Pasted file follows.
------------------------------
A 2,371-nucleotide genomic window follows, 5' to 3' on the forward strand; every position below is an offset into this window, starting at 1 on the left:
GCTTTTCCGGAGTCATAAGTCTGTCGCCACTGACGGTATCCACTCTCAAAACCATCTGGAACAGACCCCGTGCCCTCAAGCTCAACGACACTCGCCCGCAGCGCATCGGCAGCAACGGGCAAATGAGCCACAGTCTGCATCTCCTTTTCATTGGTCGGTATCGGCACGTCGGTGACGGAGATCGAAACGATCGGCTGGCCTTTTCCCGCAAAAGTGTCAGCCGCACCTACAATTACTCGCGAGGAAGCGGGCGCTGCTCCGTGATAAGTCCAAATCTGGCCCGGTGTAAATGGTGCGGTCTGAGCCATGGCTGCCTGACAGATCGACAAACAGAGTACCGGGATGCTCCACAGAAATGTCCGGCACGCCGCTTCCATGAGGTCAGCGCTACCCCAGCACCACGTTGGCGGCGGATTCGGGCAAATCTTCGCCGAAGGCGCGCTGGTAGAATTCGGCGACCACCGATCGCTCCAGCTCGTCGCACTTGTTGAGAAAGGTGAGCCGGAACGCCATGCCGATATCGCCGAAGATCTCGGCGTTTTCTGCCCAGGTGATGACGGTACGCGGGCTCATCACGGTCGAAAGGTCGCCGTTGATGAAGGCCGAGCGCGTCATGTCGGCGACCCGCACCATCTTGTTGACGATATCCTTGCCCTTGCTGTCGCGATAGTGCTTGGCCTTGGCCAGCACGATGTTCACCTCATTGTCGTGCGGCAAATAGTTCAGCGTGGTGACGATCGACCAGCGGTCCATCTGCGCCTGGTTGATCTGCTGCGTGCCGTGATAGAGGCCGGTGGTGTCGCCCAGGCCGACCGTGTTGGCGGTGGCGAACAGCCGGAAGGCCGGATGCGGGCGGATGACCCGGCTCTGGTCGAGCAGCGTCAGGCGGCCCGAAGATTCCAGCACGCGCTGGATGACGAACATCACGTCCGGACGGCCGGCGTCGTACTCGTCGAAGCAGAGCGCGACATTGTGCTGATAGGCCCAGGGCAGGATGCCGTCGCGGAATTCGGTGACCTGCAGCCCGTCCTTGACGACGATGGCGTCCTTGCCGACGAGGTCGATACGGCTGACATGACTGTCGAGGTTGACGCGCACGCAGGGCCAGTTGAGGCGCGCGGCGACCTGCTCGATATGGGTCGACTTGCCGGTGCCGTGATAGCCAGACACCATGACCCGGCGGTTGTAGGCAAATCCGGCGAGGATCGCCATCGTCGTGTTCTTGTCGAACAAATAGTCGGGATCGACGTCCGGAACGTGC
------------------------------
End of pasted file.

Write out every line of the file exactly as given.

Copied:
A 2,371-nucleotide genomic window follows, 5' to 3' on the forward strand; every position below is an offset into this window, starting at 1 on the left:
GCTTTTCCGGAGTCATAAGTCTGTCGCCACTGACGGTATCCACTCTCAAAACCATCTGGAACAGACCCCGTGCCCTCAAGCTCAACGACACTCGCCCGCAGCGCATCGGCAGCAACGGGCAAATGAGCCACAGTCTGCATCTCCTTTTCATTGGTCGGTATCGGCACGTCGGTGACGGAGATCGAAACGATCGGCTGGCCTTTTCCCGCAAAAGTGTCAGCCGCACCTACAATTACTCGCGAGGAAGCGGGCGCTGCTCCGTGATAAGTCCAAATCTGGCCCGGTGTAAATGGTGCGGTCTGAGCCATGGCTGCCTGACAGATCGACAAACAGAGTACCGGGATGCTCCACAGAAATGTCCGGCACGCCGCTTCCATGAGGTCAGCGCTACCCCAGCACCACGTTGGCGGCGGATTCGGGCAAATCTTCGCCGAAGGCGCGCTGGTAGAATTCGGCGACCACCGATCGCTCCAGCTCGTCGCACTTGTTGAGAAAGGTGAGCCGGAACGCCATGCCGATATCGCCGAAGATCTCGGCGTTTTCTGCCCAGGTGATGACGGTACGCGGGCTCATCACGGTCGAAAGGTCGCCGTTGATGAAGGCCGAGCGCGTCATGTCGGCGACCCGCACCATCTTGTTGACGATATCCTTGCCCTTGCTGTCGCGATAGTGCTTGGCCTTGGCCAGCACGATGTTCACCTCATTGTCGTGCGGCAAATAGTTCAGCGTGGTGACGATCGACCAGCGGTCCATCTGCGCCTGGTTGATCTGCTGCGTGCCGTGATAGAGGCCGGTGGTGTCGCCCAGGCCGACCGTGTTGGCGGTGGCGAACAGCCGGAAGGCCGGATGCGGGCGGATGACCCGGCTCTGGTCGAGCAGCGTCAGGCGGCCCGAAGATTCCAGCACGCGCTGGATGACGAACATCACGTCCGGACGGCCGGCGTCGTACTCGTCGAAGCAGAGCGCGACATTGTGCTGATAGGCCCAGGGCAGGATGCCGTCGCGGAATTCGGTGACCTGCAGCCCGTCCTTGACGACGATGGCGTCCTTGCCGACGAGGTCGATACGGCTGACATGACTGTCGAGGTTGACGCGCACGCAGGGCCAGTTGAGGCGCGCGGCGACCTGCTCGATATGGGTCGACTTGCCGGTGCCGTGATAGCCAGACACCATGACCCGGCGGTTGTAGGCAAATCCGGCGAGGATCGCCATCGTCGTGTTCTTGTCGAACAAATAGTCGGGATCGACGTCCGGAACGTGC